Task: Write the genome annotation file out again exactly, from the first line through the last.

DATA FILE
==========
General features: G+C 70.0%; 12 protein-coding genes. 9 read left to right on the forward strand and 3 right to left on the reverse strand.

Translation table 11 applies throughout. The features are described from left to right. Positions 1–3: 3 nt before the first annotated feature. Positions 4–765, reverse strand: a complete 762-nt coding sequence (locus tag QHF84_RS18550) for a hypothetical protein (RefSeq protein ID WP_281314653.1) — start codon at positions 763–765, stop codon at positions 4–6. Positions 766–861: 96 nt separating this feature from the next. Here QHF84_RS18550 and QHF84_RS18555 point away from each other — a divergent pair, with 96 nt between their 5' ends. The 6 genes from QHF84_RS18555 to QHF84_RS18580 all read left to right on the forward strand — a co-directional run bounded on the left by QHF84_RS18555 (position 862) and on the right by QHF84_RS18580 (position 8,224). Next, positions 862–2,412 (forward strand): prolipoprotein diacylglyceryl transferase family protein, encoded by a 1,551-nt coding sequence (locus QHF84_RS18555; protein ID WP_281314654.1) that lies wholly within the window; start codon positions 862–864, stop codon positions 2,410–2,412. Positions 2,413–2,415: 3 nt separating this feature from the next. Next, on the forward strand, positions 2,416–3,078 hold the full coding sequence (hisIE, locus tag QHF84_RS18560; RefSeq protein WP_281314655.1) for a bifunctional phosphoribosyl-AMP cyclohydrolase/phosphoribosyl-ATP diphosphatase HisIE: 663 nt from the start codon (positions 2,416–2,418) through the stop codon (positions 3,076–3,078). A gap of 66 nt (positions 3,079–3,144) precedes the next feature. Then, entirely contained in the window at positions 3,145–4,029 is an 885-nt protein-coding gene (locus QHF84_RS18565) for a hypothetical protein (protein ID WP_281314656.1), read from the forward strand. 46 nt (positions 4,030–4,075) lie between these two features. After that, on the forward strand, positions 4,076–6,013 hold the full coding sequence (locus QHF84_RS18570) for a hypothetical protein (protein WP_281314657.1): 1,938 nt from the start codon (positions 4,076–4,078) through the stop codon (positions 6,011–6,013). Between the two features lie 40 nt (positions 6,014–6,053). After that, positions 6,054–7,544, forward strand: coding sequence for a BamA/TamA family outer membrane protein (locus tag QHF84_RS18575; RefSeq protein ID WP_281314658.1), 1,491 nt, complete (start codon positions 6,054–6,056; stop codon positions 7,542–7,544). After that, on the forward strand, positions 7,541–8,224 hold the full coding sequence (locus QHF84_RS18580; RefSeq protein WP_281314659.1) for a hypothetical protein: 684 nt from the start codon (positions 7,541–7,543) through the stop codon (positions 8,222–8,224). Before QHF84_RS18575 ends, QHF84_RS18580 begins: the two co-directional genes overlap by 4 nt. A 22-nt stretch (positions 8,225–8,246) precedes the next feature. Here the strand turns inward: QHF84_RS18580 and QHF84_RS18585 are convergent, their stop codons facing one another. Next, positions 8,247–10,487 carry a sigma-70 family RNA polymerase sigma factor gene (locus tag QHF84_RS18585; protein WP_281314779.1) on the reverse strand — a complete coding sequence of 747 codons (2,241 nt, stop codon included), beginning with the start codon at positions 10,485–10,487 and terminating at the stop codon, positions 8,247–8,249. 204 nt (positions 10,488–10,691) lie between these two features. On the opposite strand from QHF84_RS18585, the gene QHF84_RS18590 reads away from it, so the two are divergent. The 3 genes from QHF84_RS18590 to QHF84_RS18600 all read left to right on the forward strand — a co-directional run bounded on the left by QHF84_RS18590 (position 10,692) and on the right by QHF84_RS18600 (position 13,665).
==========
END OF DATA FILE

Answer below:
General features: G+C 70.0%; 12 protein-coding genes. 9 read left to right on the forward strand and 3 right to left on the reverse strand.

Translation table 11 applies throughout. The features are described from left to right. Positions 1–3: 3 nt before the first annotated feature. Positions 4–765, reverse strand: a complete 762-nt coding sequence (locus tag QHF84_RS18550) for a hypothetical protein (RefSeq protein ID WP_281314653.1) — start codon at positions 763–765, stop codon at positions 4–6. Positions 766–861: 96 nt separating this feature from the next. Here QHF84_RS18550 and QHF84_RS18555 point away from each other — a divergent pair, with 96 nt between their 5' ends. The 6 genes from QHF84_RS18555 to QHF84_RS18580 all read left to right on the forward strand — a co-directional run bounded on the left by QHF84_RS18555 (position 862) and on the right by QHF84_RS18580 (position 8,224). Next, positions 862–2,412 (forward strand): prolipoprotein diacylglyceryl transferase family protein, encoded by a 1,551-nt coding sequence (locus QHF84_RS18555; protein ID WP_281314654.1) that lies wholly within the window; start codon positions 862–864, stop codon positions 2,410–2,412. Positions 2,413–2,415: 3 nt separating this feature from the next. Next, on the forward strand, positions 2,416–3,078 hold the full coding sequence (hisIE, locus tag QHF84_RS18560; RefSeq protein WP_281314655.1) for a bifunctional phosphoribosyl-AMP cyclohydrolase/phosphoribosyl-ATP diphosphatase HisIE: 663 nt from the start codon (positions 2,416–2,418) through the stop codon (positions 3,076–3,078). A gap of 66 nt (positions 3,079–3,144) precedes the next feature. Then, entirely contained in the window at positions 3,145–4,029 is an 885-nt protein-coding gene (locus QHF84_RS18565) for a hypothetical protein (protein ID WP_281314656.1), read from the forward strand. 46 nt (positions 4,030–4,075) lie between these two features. After that, on the forward strand, positions 4,076–6,013 hold the full coding sequence (locus QHF84_RS18570) for a hypothetical protein (protein WP_281314657.1): 1,938 nt from the start codon (positions 4,076–4,078) through the stop codon (positions 6,011–6,013). Between the two features lie 40 nt (positions 6,014–6,053). After that, positions 6,054–7,544, forward strand: coding sequence for a BamA/TamA family outer membrane protein (locus tag QHF84_RS18575; RefSeq protein ID WP_281314658.1), 1,491 nt, complete (start codon positions 6,054–6,056; stop codon positions 7,542–7,544). After that, on the forward strand, positions 7,541–8,224 hold the full coding sequence (locus QHF84_RS18580; RefSeq protein WP_281314659.1) for a hypothetical protein: 684 nt from the start codon (positions 7,541–7,543) through the stop codon (positions 8,222–8,224). Before QHF84_RS18575 ends, QHF84_RS18580 begins: the two co-directional genes overlap by 4 nt. A 22-nt stretch (positions 8,225–8,246) precedes the next feature. Here the strand turns inward: QHF84_RS18580 and QHF84_RS18585 are convergent, their stop codons facing one another. Next, positions 8,247–10,487 carry a sigma-70 family RNA polymerase sigma factor gene (locus tag QHF84_RS18585; protein WP_281314779.1) on the reverse strand — a complete coding sequence of 747 codons (2,241 nt, stop codon included), beginning with the start codon at positions 10,485–10,487 and terminating at the stop codon, positions 8,247–8,249. 204 nt (positions 10,488–10,691) lie between these two features. On the opposite strand from QHF84_RS18585, the gene QHF84_RS18590 reads away from it, so the two are divergent. The 3 genes from QHF84_RS18590 to QHF84_RS18600 all read left to right on the forward strand — a co-directional run bounded on the left by QHF84_RS18590 (position 10,692) and on the right by QHF84_RS18600 (position 13,665).